But this past Tuesday, I was at a GAFE summit hosted by our own district! Holly Clark was there, and I have been in awe of this lady for awhile. Not only is she an amazing and engaging speaker, she always says it like it is (but really nicely), and her teaching ideas are phenomenal. Her presentation was called The Right Question (with ideas from the Right Question Institute), what I consider an innovative way to add student choice to your classroom.
Holly mentioned that it would be beneficial to read Make Just One Change in order to fully understand how to incorporate the QFT (Question Formulation Technique) into the classroom. I am glad that I did. I finished the book last night, and in order to help myself incorporate this into my class, I created a sketchnote.
When Holly presented on this topic, she modeled the six components of QFT for us. While it was incredibly valuable to see in action, at the time, I struggled to see how to incorporate the ideas in into my class. Reading the book helped me think through the entire process. I am excited to use these ideas in my class, and I hope that they work with my students.
Step 1: come up with a QFocus. Instead of asking your students questions/prompts to get them excited about learning, you give them a focus that will have the students generate questions. For my American Indian unit, I ask the students How did American Indians change the history of the United States? Now, for my QFocus, I will tell the students American Indians changed the history of the United States.
Step 2: produce questions. I will then have the students work in groups of three to generate questions. They generate questions based on the QFocus. They may come up with questions such as the actual essential question (How did American Indians change the history of the United States? or Who were the American Indians?) The students have 5-8 minutes to write down as many questions as they can. They cannot discuss the questions, judge them, nor answer them. They must write all questions exactly as they say them. If they make statements, they must change them into questions.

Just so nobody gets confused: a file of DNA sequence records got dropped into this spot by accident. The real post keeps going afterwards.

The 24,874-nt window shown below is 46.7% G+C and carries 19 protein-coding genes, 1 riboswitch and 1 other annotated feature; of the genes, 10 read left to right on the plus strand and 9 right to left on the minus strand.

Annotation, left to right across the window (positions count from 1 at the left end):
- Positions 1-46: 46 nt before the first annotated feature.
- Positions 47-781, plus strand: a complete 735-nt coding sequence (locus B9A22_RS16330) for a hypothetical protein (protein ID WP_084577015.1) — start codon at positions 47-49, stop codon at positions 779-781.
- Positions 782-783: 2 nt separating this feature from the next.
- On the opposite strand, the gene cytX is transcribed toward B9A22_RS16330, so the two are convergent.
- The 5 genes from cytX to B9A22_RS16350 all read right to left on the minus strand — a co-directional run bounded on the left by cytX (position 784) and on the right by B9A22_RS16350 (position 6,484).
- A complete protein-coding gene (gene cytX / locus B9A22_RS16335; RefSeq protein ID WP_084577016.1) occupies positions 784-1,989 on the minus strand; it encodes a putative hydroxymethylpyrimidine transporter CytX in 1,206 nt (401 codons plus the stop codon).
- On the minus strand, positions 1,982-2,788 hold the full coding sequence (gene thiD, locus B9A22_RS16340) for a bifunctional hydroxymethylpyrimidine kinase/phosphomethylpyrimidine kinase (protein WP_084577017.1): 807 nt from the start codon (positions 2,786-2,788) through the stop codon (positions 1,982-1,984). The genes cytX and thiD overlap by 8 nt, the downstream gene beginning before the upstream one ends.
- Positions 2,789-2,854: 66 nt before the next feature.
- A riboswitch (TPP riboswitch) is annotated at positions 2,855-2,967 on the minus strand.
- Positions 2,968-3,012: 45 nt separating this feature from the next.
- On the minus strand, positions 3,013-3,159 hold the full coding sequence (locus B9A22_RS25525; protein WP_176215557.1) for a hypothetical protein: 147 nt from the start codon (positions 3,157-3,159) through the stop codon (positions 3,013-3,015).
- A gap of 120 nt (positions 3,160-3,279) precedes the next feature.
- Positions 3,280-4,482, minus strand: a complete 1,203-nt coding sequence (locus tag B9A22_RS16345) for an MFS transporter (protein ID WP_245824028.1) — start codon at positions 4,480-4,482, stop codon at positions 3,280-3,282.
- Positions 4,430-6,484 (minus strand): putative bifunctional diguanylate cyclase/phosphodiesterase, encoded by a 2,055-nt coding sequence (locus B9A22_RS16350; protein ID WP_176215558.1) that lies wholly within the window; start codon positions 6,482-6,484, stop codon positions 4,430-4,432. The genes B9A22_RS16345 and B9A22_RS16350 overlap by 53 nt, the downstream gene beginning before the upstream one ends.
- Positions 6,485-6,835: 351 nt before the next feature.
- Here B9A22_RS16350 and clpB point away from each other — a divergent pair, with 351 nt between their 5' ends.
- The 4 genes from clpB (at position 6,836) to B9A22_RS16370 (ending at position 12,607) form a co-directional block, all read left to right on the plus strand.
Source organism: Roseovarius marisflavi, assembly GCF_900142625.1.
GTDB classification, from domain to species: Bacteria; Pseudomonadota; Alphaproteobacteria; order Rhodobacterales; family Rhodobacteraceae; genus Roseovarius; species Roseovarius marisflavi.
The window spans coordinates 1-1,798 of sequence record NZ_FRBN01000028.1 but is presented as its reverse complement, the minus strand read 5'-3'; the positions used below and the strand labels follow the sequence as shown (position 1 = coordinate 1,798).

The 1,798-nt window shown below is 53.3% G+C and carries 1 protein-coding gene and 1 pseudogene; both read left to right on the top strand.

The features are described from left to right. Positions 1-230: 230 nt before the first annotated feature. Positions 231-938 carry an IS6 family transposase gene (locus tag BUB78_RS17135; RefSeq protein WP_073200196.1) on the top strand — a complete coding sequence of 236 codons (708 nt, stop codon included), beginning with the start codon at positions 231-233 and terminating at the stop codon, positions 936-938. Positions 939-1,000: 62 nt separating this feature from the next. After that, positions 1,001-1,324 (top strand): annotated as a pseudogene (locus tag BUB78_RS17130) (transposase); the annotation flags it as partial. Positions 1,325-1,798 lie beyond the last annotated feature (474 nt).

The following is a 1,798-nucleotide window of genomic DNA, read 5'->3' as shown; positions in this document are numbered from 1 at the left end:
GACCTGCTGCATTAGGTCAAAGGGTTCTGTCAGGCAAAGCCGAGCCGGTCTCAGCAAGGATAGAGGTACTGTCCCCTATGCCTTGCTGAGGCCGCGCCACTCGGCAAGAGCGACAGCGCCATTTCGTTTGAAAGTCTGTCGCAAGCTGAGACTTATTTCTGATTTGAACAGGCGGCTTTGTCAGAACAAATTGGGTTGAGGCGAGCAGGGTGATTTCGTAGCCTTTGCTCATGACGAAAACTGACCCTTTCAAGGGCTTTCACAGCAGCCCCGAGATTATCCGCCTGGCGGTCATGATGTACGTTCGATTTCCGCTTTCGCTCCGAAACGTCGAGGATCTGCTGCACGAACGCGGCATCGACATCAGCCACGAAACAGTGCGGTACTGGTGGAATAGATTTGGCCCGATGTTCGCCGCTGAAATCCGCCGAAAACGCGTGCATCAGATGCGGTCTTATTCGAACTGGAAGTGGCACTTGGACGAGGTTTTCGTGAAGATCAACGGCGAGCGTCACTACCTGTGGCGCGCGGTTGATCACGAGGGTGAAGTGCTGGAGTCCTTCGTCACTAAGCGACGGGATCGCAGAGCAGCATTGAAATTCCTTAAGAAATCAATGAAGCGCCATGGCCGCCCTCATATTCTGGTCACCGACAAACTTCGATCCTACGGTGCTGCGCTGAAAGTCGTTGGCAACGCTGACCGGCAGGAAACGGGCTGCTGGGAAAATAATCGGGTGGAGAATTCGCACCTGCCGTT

Step 3: assign questions as closed or open-ended. The students look at the questions and determine if the questions are close-ended (have a one word answer) or open-ended (needs further explanation). They should also change three questions from open to closed, and from closed to open.
Step 4: prioritize questions. There are options, for this step, to have students work individually or in their small group (or both). They have to decide on the top 3 questions, depending on the focus of their QFocus. In my case, for the American Indian unit, I am thinking I will have the students prioritize the order of the questions based on which questions need to be answered first. I am using these questions to help the students research and gain interest in American Indians. Once the students have prioritized, they have to justify their order to the entire class.
Step 5: next steps. In the case of my American Indian unit, the students will continue to research and create new questions based on their research. They will be working in their groups of three on a unit project, so their research will support them in answering the essential question and making the video project. The nice thing about this is that students get to focus on their own interest with American Indians (i.e. student choice). It is almost like independent research, but with much more support from me.
Step 6: reflection. I still have to think through exactly what this looks like, but I know that the focus will be how the QFT led to deeper learning, developing confidence, and applying new skills. I will likely have the students vlog using the app Recap and posting their reflection and unit project on their digital portfolio.
I know that this is a lot, but I am envisioning (however scary it is), that I will film myself facilitating the QFT in class in order to a) personally reflect and b) give you guys a visual of what this looks like in action. QFT is making me excited for next year (which I was not at the beginning of this week), so at least year 11 won't start off as a bust.